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How One AA Wife Lives the 12 Steps
Lois W., AA's "first lady" as the non-alcoholic wife of Bill W., the co-founder of Alcoholics Anonymous, tells the story of her own adventure in growth applying AA principles to her own life.
We have often heard it said that the Twelve Steps of AA are a way of life for anyone, if you substitute for the word "alcohol" any particular problem of life. For a close relative of an AA, a wife or husband, even the word alcohol does not need to be changed in the First Step; simply leave out "alcoholic" in the last, thus: "carry the message to others, etc."
We wives and husbands of AA in our Family Group try to live by the Twelve Steps, and the following is how one wife applies the Twelve Steps to herself:
Step 1. We admitted we were powerless over alcohol...that our lives had become unmanageable.
I was just as powerless over my husband's alcoholism as he. I tried in every way I knew to control his drinking. My own life was indeed unmanageable. I was forced into doing and being that which I did not want to do or be. And I tried to manage Bill's life as well as my own. I wanted to get inside his brain and turn the screws in what I thought was the right direction. But I finally saw how mistaken I was. I, too, was powerless over alcohol.
Step 2. Came to believe that a Power greater than ourselves could restore us to sanity.
My thinking was distorted, my nerves over-wrought. I held fears and attitudes that certainly were not sane. I finally realized that I had to be restored to sanity also and that only by having faith in God, in AA, in my husband and myself, could this come about.
Step 3. Made a decision to turn our will and our lives over to the care of God as we understood Him.
Self-sufficiency and the habit of acting as mother, nurse, caretaker, and breadwinner, added to the fact of always being considered on the credit side of the ledger with my husband on the debit side, caused me to have a smug feeling of rightness. At the same time, illogically, I felt a failure at my life's job. All this made me blind for a long time to the fact that I needed to turn my will and my life over to the care of God. Smugness is the very worst sin of all, I do believe. No shaft of light can pierce the armour of self-righteousness.
Step 4. Made a searching and fearless moral inventory of ourselves.
Here is where, when I tried to be really honest, I received a tremendous shock. Many of the things that I thought I did unselfishly were, when I tracked them down, pure rationalizations - rationalizations to get my own way about something. This disclosure doubled my need to live by the 12 Steps as completely as I could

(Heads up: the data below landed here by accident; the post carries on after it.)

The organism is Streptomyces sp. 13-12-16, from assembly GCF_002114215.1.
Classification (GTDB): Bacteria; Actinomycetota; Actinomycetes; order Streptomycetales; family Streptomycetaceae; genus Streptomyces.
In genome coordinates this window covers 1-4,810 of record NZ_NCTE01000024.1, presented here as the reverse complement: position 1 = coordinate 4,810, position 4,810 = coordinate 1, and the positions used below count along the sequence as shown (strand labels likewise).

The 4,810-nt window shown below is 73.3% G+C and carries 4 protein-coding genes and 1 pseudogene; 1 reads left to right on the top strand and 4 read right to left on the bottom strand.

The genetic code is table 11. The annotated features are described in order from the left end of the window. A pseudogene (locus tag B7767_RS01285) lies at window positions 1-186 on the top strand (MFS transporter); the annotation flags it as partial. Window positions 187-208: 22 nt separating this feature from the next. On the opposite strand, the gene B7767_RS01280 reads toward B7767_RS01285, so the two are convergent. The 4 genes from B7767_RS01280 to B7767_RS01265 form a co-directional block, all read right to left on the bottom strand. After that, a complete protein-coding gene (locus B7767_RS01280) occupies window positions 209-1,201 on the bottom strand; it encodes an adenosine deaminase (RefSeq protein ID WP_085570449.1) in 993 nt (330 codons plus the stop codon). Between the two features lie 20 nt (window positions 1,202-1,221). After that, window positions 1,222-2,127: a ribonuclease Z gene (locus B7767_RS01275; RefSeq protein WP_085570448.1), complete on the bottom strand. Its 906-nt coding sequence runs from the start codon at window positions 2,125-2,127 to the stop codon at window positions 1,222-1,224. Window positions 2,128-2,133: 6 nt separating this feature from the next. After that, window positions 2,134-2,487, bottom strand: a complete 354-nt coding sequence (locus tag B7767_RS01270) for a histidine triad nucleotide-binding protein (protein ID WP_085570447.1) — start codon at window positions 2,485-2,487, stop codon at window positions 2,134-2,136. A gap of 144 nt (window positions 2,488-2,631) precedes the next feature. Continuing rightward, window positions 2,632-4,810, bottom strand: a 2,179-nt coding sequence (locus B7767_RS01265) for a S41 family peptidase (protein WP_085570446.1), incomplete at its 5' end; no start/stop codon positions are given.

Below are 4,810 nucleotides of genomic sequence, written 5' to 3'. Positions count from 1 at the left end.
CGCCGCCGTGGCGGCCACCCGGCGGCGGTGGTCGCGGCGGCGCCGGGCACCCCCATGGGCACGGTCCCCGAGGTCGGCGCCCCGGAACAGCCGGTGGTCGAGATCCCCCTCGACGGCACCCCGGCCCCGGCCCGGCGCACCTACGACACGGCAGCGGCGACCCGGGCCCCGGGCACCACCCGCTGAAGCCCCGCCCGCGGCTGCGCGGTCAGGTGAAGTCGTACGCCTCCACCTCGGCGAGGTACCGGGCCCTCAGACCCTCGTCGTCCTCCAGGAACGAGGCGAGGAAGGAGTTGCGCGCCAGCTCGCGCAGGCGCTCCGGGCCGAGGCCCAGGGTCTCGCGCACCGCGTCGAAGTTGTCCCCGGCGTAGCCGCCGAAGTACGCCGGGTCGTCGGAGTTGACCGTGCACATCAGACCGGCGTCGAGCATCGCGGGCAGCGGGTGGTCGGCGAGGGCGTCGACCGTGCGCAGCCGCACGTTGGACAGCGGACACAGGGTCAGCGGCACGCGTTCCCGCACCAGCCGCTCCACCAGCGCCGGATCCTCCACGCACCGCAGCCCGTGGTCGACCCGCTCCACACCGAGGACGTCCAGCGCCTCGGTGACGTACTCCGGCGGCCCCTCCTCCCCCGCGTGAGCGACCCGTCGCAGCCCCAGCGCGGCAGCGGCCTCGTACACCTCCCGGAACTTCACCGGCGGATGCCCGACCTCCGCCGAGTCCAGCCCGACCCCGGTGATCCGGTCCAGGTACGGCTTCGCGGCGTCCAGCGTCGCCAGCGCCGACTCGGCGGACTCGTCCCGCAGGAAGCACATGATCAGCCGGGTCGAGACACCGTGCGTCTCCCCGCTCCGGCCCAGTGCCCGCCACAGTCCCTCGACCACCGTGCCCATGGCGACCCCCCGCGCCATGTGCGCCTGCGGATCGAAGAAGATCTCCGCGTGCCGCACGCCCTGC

Step 5. Admitted to God, to ourselves, and to another human being the exact nature of our wrongs.
I found this was just as necessary for me to do as it was for an alcoholic, even more so perhaps, because of my former "mother-and-bad-boy" attitude toward Bill. Admitting my wrongs helped so much to balance our relationship, to bring it closer to the ideal of partnership in marriage.
Step 6. Were entirely ready to have God remove all these defects of character.
I came to realize there were selfish thoughts, feelings and actions that I had felt justified in keeping because of what Bill or someone else had done to me. I had to try very hard to want God to remove these. There was, for instance, my self-pity at losing Bill's companionship, now that the house was full of drunks, and we saw each other alone so seldom. At that time I didn't realize the importance of his working with other alcoholics. In order to banish his alcoholic obsession he needed to be equally obsessed by AA.
In the early days there was also my deep and unconscious resentment because someone else had done in a few minutes what I had tried my whole married life to do. Now I realize that a wife can rarely if ever do this job. The sick alcoholic feels his wife's account has been written on the credit page of life's ledger. But he knows his own has been on the debit side; therefore she cannot possibly understand. Another alcoholic, with similar debit entry, immediately identifies himself as a non-alcoholic really cannot.
This important fact took me a long time to recognize. I could find no peace of mind until I did so.
Step 7. Humbly asked Him to remove our shortcomings.
"Humbly" was a word I never fully understood. Today it means "in proportion," an honest relationship between myself and my fellow man, and myself and God. While striving for humility myself, it was encouraging to see my husband's growth in humility. While he was drinking he was the most inferiority-ridden person in the world. After AA, from a doormat he bounced way up to superiority over everyone else, including me. This was pretty hard to take "after all the good I done him." Of course few wives at first can see how natural it is for the alcoholic to feel that the most wonderful people in the world are AAs living the only true principles. Since I, too, was trying to live the AA program, this was the very point where I had to look to my own humility, regardless of my husband's progress or lack of it.